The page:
Warning: Kangaroos in charge!

OK…this is unexpected, I am sure.  But I have to say it: Kangaroos are here and having their way with us! Kangaroo courts beget lynchings and we are definitely watching lynchings and letting them happen.  Therefore…watch out for kangaroos!

What I mean by that: allegations are not fact.  Allegations can be just gossip.  If someone alleges a crime was committed, an investigation should take place and a proper trial convened.  The alleged victim has to come forward. Evidence has to be presented. Anything else is just rumour or gossip, however compelling the story.

The above is written knowing full well that alleged victims can be telling the truth but are hesitant to come forward and often for understandable reasons.  Women are especially reluctant to describe personal violations even if the intimacy was not wanted or expected. It’s embarrassing at the very least.  It can be traumatically scarring.  Fraud victims feel similarly.  They feel stupid for being so naive or trusting.  Their wounds can be more than just financial, too.

But others cannot pay the social and legal price for a crime they may not have committed. That is blatant injustice and, to my mind, that kind of injustice trumps embarrassment, humiliation and monetary loss. As I write this, the current rash of accusations serving as judgments is a travesty of any kind of justice and we are now all accomplices to that very real crime if we don’t at least speak out.

I am not alone in thinking this way – it is the basis on which our criminal legal system operates. It is a fundamental premise in all law.  Proof is required. The accused has to know the accuser.  It’s tough for everyone but so was the alleged crime and so is the possible judgment.  Crime is not nice and no amount of dancing around it or coddling will make it better.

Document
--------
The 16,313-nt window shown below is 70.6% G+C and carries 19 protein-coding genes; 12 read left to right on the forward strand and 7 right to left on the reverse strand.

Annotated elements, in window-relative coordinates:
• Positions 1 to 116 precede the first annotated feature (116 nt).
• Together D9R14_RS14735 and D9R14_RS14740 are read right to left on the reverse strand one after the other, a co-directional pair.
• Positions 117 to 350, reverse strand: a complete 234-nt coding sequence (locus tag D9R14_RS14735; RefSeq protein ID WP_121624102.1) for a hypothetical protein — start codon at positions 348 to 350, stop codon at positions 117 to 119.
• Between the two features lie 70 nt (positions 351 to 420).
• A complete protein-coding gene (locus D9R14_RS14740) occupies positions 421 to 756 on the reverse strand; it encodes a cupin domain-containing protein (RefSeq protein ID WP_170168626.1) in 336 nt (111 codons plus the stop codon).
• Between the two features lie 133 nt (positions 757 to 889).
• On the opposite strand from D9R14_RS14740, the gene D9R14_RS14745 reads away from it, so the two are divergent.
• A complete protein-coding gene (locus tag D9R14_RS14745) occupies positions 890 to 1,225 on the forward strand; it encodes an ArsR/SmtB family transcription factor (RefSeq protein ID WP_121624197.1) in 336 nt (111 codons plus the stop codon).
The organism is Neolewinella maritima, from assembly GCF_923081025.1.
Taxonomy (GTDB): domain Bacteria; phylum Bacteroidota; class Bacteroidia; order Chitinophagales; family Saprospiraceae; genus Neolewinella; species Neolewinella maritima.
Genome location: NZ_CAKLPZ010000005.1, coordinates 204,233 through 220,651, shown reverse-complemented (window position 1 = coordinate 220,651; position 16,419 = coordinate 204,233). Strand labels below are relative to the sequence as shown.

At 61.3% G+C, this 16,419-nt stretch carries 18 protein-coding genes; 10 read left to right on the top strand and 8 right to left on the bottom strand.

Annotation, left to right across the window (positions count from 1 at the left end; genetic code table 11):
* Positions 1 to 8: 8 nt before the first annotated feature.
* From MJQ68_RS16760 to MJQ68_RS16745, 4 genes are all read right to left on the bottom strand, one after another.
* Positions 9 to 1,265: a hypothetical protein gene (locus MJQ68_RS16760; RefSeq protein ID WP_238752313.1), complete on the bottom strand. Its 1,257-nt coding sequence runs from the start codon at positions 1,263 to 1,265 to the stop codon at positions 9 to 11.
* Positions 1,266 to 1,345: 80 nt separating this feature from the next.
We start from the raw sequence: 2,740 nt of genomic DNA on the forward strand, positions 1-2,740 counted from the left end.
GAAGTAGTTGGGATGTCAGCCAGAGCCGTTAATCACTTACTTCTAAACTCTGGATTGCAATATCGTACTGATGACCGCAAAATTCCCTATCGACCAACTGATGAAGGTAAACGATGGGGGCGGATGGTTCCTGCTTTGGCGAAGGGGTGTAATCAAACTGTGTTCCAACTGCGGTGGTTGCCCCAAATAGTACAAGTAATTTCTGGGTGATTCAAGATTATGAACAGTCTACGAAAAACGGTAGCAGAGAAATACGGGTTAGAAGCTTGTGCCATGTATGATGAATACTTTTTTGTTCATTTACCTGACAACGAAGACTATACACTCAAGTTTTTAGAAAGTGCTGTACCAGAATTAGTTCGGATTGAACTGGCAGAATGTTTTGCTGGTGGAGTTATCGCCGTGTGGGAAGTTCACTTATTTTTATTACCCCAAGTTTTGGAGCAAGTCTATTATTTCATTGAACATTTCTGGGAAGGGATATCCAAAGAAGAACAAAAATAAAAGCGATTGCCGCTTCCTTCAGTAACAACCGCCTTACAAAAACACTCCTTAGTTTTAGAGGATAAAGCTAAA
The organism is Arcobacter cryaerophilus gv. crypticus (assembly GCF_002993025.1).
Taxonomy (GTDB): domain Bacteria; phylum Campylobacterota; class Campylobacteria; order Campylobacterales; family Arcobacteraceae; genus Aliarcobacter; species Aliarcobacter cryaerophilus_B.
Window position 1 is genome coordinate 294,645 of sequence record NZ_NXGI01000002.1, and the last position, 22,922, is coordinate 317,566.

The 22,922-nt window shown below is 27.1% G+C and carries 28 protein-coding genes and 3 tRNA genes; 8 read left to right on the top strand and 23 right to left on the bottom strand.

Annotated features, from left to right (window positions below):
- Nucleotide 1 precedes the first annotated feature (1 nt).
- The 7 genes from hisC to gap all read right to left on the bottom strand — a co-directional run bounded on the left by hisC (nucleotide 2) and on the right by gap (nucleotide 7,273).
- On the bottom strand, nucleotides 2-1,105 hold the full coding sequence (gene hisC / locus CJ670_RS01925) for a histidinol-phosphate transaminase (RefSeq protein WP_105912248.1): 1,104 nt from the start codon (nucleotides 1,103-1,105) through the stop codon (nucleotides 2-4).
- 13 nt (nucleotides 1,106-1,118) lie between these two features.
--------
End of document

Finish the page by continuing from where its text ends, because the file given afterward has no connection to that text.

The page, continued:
All of the above, I believe, will be agreed to by most thinking individuals but I want to considertwo other elements as well.  Time and changing standards and basic primal motives – the kind that no laws have effect on.

Firstly, what constitutes sexual harassment today was considered normal behaviour less than thirty years ago. Women were subjected to sexual inequality in many ways and it was the norm.  That does not make it right nor does it make it better but what might constitute a crime today may have been just considered a ‘pass’ or ‘naughty behaviour’ a few decades ago.

And men make passes at women all the time.  It is natural.

For instance: forty years ago a man might pat or pinch a woman’s bottom as she walked by.  That might have been pushing the social envelope even then, but it seems to be an indictable offense today.  Whether it was as bad or damaging as currently alleged by feminist politics is not the point – the point is social behaviours change.  People change with them. Something viewed in retrospect misses the context.  And context counts.

The longer the time interval the less credible the allegation.  Another basic premise in law.